World

Moammar Gadhafi's son Seif al-Islam sentenced to death for 2011 killings

A court in Libya's capital convicted a son of Moammar Gadhafi of murder and inciting genocide during the country's 2011 uprising on Tuesday, sentencing him to death in absentia.

Son of former Libyan leader being held by militia that refuses to hand him over

Seif al-Islam Gadhafi, seen here in 2011, the son of dead Libyan leader Moammar Gadhafi, has been sentenced to death for suppressing peaceful protests during the country's 2011 revolution. (Ben Curtis/Associated Press)

A court in Libya's capital convicted a son of Moammar Gadhafi of murder and inciting genocide during the country's 2011 uprising on Tuesday, sentencing him to death in absentia.

The Tripoli court that sentenced Seif al-Islam, who is being held by a militia that refuses to hand him over to the central government, also sentenced to death eight others, including former Libyan spy chief Abdullah al-Senoussi, who is in government custody.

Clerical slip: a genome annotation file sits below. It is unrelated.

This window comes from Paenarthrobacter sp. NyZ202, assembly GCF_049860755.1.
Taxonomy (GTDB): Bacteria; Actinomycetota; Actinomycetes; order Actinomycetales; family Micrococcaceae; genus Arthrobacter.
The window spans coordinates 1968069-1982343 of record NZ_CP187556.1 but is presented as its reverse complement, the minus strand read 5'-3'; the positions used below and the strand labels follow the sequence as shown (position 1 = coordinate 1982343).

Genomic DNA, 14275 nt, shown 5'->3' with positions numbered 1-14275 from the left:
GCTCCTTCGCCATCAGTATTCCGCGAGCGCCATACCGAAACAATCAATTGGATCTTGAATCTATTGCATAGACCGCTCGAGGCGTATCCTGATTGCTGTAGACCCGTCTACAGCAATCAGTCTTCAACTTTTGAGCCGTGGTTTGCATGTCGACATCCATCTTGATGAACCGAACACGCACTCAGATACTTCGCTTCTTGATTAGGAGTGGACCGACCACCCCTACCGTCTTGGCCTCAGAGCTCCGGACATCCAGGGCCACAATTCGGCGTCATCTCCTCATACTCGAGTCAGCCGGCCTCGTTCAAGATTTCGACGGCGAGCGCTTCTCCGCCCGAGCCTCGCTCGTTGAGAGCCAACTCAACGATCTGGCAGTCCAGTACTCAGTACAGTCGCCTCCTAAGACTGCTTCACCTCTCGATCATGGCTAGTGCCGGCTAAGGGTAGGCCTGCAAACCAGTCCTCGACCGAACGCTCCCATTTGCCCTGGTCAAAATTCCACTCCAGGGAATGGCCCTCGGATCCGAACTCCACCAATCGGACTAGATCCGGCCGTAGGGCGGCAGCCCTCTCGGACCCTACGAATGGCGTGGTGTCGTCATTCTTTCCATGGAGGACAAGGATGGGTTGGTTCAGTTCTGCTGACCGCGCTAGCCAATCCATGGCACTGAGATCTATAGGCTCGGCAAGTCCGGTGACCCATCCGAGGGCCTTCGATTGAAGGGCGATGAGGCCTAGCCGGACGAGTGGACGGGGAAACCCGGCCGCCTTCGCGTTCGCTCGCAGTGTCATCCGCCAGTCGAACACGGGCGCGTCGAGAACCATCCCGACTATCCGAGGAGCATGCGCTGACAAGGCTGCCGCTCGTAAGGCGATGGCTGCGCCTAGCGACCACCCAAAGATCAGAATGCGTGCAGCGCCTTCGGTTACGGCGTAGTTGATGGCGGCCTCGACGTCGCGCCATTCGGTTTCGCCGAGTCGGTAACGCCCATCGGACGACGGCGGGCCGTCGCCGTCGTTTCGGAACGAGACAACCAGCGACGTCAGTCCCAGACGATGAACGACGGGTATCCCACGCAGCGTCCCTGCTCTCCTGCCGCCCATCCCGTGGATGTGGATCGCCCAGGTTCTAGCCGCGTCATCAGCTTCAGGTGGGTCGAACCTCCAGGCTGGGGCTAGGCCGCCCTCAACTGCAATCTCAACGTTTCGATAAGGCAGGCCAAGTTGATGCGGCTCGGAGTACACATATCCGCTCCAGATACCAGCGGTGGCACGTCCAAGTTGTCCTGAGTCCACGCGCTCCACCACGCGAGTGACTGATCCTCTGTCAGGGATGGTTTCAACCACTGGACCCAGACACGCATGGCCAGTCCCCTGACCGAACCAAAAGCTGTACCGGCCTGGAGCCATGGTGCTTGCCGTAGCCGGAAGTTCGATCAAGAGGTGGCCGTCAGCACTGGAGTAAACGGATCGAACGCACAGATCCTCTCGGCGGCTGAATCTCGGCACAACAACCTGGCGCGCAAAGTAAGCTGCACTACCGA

It was unclear whether the sentences in the mass trial of 38 Gadhafi-era figures, only 29 of whom were present, would be carried out. Six others were sentenced to life in prison and four were cleared of charges.

Libya has slid into chaos since the overthrow and killing of Gadhafi. It is now bitterly divided between an elected parliament and government cornered in the country's east, with little power on the ground, and an Islamist militia-backed government in the west that has seized Tripoli.

Since the end of the civil war, Seif al-Islam has been held by a militia in Zintan, which is allied with the Tobruk-based internationally recognized government against the Tripoli one. He is also wanted by the International Criminal Court in The Hague on charges of crimes against humanity.

During the trial, Seif al-Islam was accused of recruiting mercenaries who were given Libyan nationality, planning and carrying out attacks on civilian targets from the air, forming armed groups and shooting into crowds of demonstrators. Among the charges he was convicted of were incitement of murder and rape.

Hundreds of militias in Libya are battling for power and turf in a lawless environment has allowed human traffickers and kidnappers to flourish.

The U.N. envoy for Libya, meanwhile, has urged the Islamist-led government in Tripoli to sign a peace deal that would establish a unity government. Members of the Tobruk government and regional leaders signed the unity accord in Morocco on July 11.

Also sentenced to death were foreign intelligence chief Abu-Zeid Omar-Dawarda and Gadhafi's former Prime Minister Baghdadi al-Mahmoudi.

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